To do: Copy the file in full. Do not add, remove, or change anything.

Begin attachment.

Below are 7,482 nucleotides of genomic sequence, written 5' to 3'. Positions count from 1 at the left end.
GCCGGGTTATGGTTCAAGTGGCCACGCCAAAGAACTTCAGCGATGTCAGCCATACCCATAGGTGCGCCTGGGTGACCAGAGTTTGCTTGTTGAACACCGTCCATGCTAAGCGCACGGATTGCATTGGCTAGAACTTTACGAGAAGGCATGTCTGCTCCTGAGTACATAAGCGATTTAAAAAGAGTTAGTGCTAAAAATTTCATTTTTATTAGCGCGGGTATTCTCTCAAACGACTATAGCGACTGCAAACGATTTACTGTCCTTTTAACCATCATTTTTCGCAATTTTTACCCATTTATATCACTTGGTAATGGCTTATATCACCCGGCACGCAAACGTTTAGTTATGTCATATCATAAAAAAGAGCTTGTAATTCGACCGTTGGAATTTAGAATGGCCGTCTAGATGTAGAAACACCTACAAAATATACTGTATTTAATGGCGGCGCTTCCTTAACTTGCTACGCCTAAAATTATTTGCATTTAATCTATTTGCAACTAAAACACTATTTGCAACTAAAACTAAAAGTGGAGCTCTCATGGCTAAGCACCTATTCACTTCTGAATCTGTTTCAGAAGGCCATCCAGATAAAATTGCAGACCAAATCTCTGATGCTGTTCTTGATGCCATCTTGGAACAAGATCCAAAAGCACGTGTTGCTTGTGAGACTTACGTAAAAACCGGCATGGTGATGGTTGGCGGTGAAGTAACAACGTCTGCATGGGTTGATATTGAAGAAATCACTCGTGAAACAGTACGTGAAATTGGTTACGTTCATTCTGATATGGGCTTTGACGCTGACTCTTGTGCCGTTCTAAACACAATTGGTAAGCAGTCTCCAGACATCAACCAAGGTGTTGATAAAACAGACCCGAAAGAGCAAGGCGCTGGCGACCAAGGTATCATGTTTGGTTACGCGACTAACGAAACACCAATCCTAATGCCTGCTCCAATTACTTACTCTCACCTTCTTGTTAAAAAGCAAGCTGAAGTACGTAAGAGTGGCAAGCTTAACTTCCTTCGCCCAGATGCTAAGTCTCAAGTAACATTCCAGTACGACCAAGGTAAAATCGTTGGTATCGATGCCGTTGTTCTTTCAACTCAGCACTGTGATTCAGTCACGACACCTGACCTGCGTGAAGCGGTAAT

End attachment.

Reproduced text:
Below are 7,482 nucleotides of genomic sequence, written 5' to 3'. Positions count from 1 at the left end.
GCCGGGTTATGGTTCAAGTGGCCACGCCAAAGAACTTCAGCGATGTCAGCCATACCCATAGGTGCGCCTGGGTGACCAGAGTTTGCTTGTTGAACACCGTCCATGCTAAGCGCACGGATTGCATTGGCTAGAACTTTACGAGAAGGCATGTCTGCTCCTGAGTACATAAGCGATTTAAAAAGAGTTAGTGCTAAAAATTTCATTTTTATTAGCGCGGGTATTCTCTCAAACGACTATAGCGACTGCAAACGATTTACTGTCCTTTTAACCATCATTTTTCGCAATTTTTACCCATTTATATCACTTGGTAATGGCTTATATCACCCGGCACGCAAACGTTTAGTTATGTCATATCATAAAAAAGAGCTTGTAATTCGACCGTTGGAATTTAGAATGGCCGTCTAGATGTAGAAACACCTACAAAATATACTGTATTTAATGGCGGCGCTTCCTTAACTTGCTACGCCTAAAATTATTTGCATTTAATCTATTTGCAACTAAAACACTATTTGCAACTAAAACTAAAAGTGGAGCTCTCATGGCTAAGCACCTATTCACTTCTGAATCTGTTTCAGAAGGCCATCCAGATAAAATTGCAGACCAAATCTCTGATGCTGTTCTTGATGCCATCTTGGAACAAGATCCAAAAGCACGTGTTGCTTGTGAGACTTACGTAAAAACCGGCATGGTGATGGTTGGCGGTGAAGTAACAACGTCTGCATGGGTTGATATTGAAGAAATCACTCGTGAAACAGTACGTGAAATTGGTTACGTTCATTCTGATATGGGCTTTGACGCTGACTCTTGTGCCGTTCTAAACACAATTGGTAAGCAGTCTCCAGACATCAACCAAGGTGTTGATAAAACAGACCCGAAAGAGCAAGGCGCTGGCGACCAAGGTATCATGTTTGGTTACGCGACTAACGAAACACCAATCCTAATGCCTGCTCCAATTACTTACTCTCACCTTCTTGTTAAAAAGCAAGCTGAAGTACGTAAGAGTGGCAAGCTTAACTTCCTTCGCCCAGATGCTAAGTCTCAAGTAACATTCCAGTACGACCAAGGTAAAATCGTTGGTATCGATGCCGTTGTTCTTTCAACTCAGCACTGTGATTCAGTCACGACACCTGACCTGCGTGAAGCGGTAAT